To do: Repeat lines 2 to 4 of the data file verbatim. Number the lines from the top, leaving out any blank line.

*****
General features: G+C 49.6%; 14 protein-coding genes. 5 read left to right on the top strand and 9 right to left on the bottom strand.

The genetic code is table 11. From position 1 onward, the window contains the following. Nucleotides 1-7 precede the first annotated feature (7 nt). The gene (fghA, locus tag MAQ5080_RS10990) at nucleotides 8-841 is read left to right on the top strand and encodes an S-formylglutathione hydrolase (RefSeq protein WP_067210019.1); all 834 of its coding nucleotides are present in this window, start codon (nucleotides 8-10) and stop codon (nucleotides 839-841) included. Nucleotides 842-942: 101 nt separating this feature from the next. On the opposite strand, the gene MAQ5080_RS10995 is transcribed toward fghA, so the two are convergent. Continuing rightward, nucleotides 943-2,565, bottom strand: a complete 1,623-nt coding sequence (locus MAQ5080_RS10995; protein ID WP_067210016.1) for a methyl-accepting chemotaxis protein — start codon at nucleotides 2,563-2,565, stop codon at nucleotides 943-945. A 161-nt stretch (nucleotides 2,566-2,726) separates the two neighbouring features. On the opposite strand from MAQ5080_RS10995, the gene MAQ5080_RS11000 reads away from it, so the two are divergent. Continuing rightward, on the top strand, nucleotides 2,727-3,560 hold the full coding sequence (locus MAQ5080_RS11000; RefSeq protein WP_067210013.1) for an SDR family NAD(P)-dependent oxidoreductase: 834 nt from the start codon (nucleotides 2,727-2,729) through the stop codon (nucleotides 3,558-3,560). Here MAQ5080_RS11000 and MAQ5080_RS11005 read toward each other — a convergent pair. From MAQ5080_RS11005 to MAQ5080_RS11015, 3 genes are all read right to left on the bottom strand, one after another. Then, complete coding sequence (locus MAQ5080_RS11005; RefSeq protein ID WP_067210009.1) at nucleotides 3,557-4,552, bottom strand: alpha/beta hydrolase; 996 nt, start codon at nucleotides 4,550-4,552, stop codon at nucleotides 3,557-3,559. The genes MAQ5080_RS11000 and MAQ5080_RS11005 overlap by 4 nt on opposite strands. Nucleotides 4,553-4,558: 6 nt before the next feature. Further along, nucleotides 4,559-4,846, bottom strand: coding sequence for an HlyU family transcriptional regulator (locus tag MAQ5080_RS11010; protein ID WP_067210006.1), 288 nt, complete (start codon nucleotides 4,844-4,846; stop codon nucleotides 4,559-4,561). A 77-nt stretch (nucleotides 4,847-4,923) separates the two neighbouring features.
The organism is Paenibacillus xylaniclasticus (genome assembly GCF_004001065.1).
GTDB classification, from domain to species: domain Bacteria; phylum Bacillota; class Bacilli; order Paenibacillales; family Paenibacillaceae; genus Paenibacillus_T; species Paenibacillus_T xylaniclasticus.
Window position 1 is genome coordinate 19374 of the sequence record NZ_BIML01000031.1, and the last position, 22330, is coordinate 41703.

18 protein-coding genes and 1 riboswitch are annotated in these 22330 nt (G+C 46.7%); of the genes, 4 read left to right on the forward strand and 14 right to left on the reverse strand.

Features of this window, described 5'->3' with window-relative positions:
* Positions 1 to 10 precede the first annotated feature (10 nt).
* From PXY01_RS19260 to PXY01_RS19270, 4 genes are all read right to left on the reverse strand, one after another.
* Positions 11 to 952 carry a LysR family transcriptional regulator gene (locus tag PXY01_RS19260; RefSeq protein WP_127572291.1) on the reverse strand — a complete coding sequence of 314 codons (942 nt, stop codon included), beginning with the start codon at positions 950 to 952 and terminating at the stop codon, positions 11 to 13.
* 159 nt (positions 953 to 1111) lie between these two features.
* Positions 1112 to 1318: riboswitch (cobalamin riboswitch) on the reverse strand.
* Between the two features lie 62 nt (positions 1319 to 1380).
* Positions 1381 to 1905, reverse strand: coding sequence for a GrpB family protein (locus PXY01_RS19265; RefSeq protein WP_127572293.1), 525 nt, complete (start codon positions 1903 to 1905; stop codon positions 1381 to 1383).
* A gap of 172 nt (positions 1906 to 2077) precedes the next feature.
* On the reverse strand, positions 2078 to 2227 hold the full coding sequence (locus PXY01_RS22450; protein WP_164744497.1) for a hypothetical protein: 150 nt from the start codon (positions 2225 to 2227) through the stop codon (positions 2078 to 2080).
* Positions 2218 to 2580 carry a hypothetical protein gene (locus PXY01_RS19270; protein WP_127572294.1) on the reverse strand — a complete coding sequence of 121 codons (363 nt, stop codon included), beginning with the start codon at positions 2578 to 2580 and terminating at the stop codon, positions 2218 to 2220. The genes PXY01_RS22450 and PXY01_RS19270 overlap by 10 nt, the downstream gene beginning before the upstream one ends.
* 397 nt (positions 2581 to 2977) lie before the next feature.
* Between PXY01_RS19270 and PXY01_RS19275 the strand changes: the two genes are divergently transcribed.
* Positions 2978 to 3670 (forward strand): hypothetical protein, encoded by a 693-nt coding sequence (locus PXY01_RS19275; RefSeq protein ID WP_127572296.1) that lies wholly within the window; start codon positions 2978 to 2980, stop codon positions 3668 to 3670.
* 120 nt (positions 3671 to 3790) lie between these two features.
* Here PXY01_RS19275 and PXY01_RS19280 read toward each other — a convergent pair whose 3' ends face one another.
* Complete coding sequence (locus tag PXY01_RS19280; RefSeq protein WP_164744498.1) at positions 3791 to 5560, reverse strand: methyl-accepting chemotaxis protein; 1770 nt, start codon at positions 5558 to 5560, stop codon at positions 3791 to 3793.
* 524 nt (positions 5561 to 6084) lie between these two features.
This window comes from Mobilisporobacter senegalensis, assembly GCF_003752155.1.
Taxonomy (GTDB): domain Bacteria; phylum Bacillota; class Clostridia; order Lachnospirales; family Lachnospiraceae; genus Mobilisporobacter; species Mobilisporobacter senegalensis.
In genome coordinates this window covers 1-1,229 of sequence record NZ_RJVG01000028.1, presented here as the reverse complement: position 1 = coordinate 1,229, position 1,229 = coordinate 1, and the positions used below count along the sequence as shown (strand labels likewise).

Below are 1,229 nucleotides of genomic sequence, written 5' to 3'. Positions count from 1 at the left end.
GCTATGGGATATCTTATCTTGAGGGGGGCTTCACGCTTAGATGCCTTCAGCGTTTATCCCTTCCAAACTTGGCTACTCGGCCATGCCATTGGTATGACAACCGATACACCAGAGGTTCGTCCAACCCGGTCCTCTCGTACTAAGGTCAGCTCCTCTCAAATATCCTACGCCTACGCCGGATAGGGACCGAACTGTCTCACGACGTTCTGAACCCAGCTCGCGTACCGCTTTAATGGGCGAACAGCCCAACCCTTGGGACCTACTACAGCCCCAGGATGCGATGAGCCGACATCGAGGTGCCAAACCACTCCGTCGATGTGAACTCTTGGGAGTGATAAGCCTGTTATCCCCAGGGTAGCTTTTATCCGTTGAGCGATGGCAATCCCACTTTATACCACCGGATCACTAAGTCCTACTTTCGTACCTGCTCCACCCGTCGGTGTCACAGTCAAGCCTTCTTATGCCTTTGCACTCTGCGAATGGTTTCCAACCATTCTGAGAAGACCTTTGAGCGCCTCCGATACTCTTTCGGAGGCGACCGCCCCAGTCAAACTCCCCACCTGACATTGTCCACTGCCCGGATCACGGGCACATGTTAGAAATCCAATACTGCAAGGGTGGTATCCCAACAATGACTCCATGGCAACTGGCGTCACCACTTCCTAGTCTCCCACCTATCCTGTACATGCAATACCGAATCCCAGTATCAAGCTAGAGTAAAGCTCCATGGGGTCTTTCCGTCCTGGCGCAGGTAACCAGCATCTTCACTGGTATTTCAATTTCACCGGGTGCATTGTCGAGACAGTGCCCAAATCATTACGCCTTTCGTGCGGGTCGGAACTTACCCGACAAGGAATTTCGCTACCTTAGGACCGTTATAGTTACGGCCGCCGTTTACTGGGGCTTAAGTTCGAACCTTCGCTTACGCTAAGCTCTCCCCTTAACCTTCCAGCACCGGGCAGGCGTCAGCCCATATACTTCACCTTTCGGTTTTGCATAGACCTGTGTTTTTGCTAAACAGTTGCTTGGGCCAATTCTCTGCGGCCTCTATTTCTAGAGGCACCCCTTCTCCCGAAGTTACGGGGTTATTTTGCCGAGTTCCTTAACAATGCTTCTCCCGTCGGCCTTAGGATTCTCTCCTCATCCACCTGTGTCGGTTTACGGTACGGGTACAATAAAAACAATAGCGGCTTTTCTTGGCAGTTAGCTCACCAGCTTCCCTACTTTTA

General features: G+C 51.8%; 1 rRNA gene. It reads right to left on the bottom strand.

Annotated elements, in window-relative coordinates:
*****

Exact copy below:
The genetic code is table 11. From position 1 onward, the window contains the following. Nucleotides 1-7 precede the first annotated feature (7 nt). The gene (fghA, locus tag MAQ5080_RS10990) at nucleotides 8-841 is read left to right on the top strand and encodes an S-formylglutathione hydrolase (RefSeq protein WP_067210019.1); all 834 of its coding nucleotides are present in this window, start codon (nucleotides 8-10) and stop codon (nucleotides 839-841) included. Nucleotides 842-942: 101 nt separating this feature from the next. On the opposite strand, the gene MAQ5080_RS10995 is transcribed toward fghA, so the two are convergent. Continuing rightward, nucleotides 943-2,565, bottom strand: a complete 1,623-nt coding sequence (locus MAQ5080_RS10995; protein ID WP_067210016.1) for a methyl-accepting chemotaxis protein — start codon at nucleotides 2,563-2,565, stop codon at nucleotides 943-945. A 161-nt stretch (nucleotides 2,566-2,726) separates the two neighbouring features. On the opposite strand from MAQ5080_RS10995, the gene MAQ5080_RS11000 reads away from it, so the two are divergent. Continuing rightward, on the top strand, nucleotides 2,727-3,560 hold the full coding sequence (locus MAQ5080_RS11000; RefSeq protein WP_067210013.1) for an SDR family NAD(P)-dependent oxidoreductase: 834 nt from the start codon (nucleotides 2,727-2,729) through the stop codon (nucleotides 3,558-3,560). Here MAQ5080_RS11000 and MAQ5080_RS11005 read toward each other — a convergent pair. From MAQ5080_RS11005 to MAQ5080_RS11015, 3 genes are all read right to left on the bottom strand, one after another. Then, complete coding sequence (locus MAQ5080_RS11005; RefSeq protein ID WP_067210009.1) at nucleotides 3,557-4,552, bottom strand: alpha/beta hydrolase; 996 nt, start codon at nucleotides 4,550-4,552, stop codon at nucleotides 3,557-3,559. The genes MAQ5080_RS11000 and MAQ5080_RS11005 overlap by 4 nt on opposite strands. Nucleotides 4,553-4,558: 6 nt before the next feature. Further along, nucleotides 4,559-4,846, bottom strand: coding sequence for an HlyU family transcriptional regulator (locus tag MAQ5080_RS11010; protein ID WP_067210006.1), 288 nt, complete (start codon nucleotides 4,844-4,846; stop codon nucleotides 4,559-4,561). A 77-nt stretch (nucleotides 4,847-4,923) separates the two neighbouring features.
The organism is Paenibacillus xylaniclasticus (genome assembly GCF_004001065.1).
GTDB classification, from domain to species: domain Bacteria; phylum Bacillota; class Bacilli; order Paenibacillales; family Paenibacillaceae; genus Paenibacillus_T; species Paenibacillus_T xylaniclasticus.